(FinancialHealth.net) – One of the cornerstones of a healthy financial lifestyle is saving money on home expenses. Ensuring your home is energy efficient throughout the entire year is a great way to save money on your utility bills.
Let’s take a look at the different insulation types you can use in your home.
How Insulation Works:
Insulation helps your home maintain a consistent temperature as outside weather fluctuates from hot to cold. A properly insulated home will help your HVAC system by boosting energy efficiency.
Insulation is measured by R-value, or the amount of thermal resistance as heat transfers from one side to the other. R-value is based on thickness, material and density. The base range varies and is listed on each individual insulation product.The higher the R-value, the greater the insulating capability.
SPF Spray Foam
Do you have a well-insulated home with just a couple of drafty spots? SPF or spray foam insulation may be a great option. There are two types:
- Open cell — a low density foam with an R-value between 3.5 and 3.6
- Closed cell — with a 6 to 6.5 r-value, it has a higher density barrier and retains heat much better than open cell
Spray foam is used to fill in small open spaces where air is escaping, like jambs and cracks around windows. This type of insulation can also be used for larger jobs. Call in the pros to use spray foam to insulate your attic, floorboards or walls.
Rolled or Batt Insulation
Part of most new home construction and remodeling projects is making sure the floors, ceilings and walls are insulated properly. A building standard, for both new homes and remodeling projects, is fiberglass insulation.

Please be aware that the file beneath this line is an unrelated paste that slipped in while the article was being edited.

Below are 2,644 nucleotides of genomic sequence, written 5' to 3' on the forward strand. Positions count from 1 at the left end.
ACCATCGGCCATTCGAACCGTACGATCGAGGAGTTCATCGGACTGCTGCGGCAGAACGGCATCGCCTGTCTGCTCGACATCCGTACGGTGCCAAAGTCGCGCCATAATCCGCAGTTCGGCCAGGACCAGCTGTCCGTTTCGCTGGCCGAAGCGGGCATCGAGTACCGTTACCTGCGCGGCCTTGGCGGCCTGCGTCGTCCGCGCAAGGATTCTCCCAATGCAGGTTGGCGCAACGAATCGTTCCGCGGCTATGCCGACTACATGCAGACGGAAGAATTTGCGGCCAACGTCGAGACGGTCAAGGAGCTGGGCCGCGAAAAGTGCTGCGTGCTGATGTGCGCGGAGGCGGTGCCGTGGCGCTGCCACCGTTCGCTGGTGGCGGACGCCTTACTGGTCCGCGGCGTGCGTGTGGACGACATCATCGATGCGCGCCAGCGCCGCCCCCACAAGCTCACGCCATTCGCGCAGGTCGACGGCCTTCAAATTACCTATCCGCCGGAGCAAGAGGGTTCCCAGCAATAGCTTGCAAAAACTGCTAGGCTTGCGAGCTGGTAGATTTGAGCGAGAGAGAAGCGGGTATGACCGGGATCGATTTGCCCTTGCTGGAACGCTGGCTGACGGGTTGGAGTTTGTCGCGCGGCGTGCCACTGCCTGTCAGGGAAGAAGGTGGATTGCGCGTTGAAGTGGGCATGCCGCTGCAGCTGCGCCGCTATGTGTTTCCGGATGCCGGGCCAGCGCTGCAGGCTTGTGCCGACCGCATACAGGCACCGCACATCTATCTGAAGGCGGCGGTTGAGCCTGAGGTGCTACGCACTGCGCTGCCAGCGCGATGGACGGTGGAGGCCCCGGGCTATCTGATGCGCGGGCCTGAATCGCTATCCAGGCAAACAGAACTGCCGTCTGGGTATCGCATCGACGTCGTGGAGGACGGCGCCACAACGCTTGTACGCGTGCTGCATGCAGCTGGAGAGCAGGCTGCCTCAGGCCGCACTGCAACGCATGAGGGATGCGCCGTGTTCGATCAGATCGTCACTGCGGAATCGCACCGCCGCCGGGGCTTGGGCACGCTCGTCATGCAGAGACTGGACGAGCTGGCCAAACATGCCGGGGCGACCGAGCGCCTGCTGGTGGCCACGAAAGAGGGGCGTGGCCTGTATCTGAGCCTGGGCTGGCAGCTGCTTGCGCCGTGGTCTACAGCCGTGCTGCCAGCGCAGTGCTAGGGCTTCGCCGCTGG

There are two main styles, both cost effective and easy to install. The rolled style comes in a long coil and can be cut to fit at the work site, and batt is pre-cut or pre-sized for installation in framed areas.
Blown insulation is a great choice for larger areas and can also be used in both new construction and remodeling projects. Blown-in insulation is made with either cellulose or fiberglass. Using a blower and hopper, small insulation particles are forced into the spaces inside walls, ceilings and attic areas.
Weatherproofing Can Help, Too
Already have a well-insulated home? There are some small tweaks that can be made to boost energy efficiency even more:
- Install weatherstripping around drafty windows
- Insulate electrical outlets
- Add plastic window seals to existing single-pane windows for added protection during the winter months
- Install a programmable thermostat to better control your HVAC unit and save up to 15 percent annually
- Install new energy efficient doors and windows
- Slashing energy costs is important year round, not just in the winter. Making sure the house is properly insulated and tightening up drafty spots can make a huge difference to your bottom line.
~Here’s to Your Financial Health!
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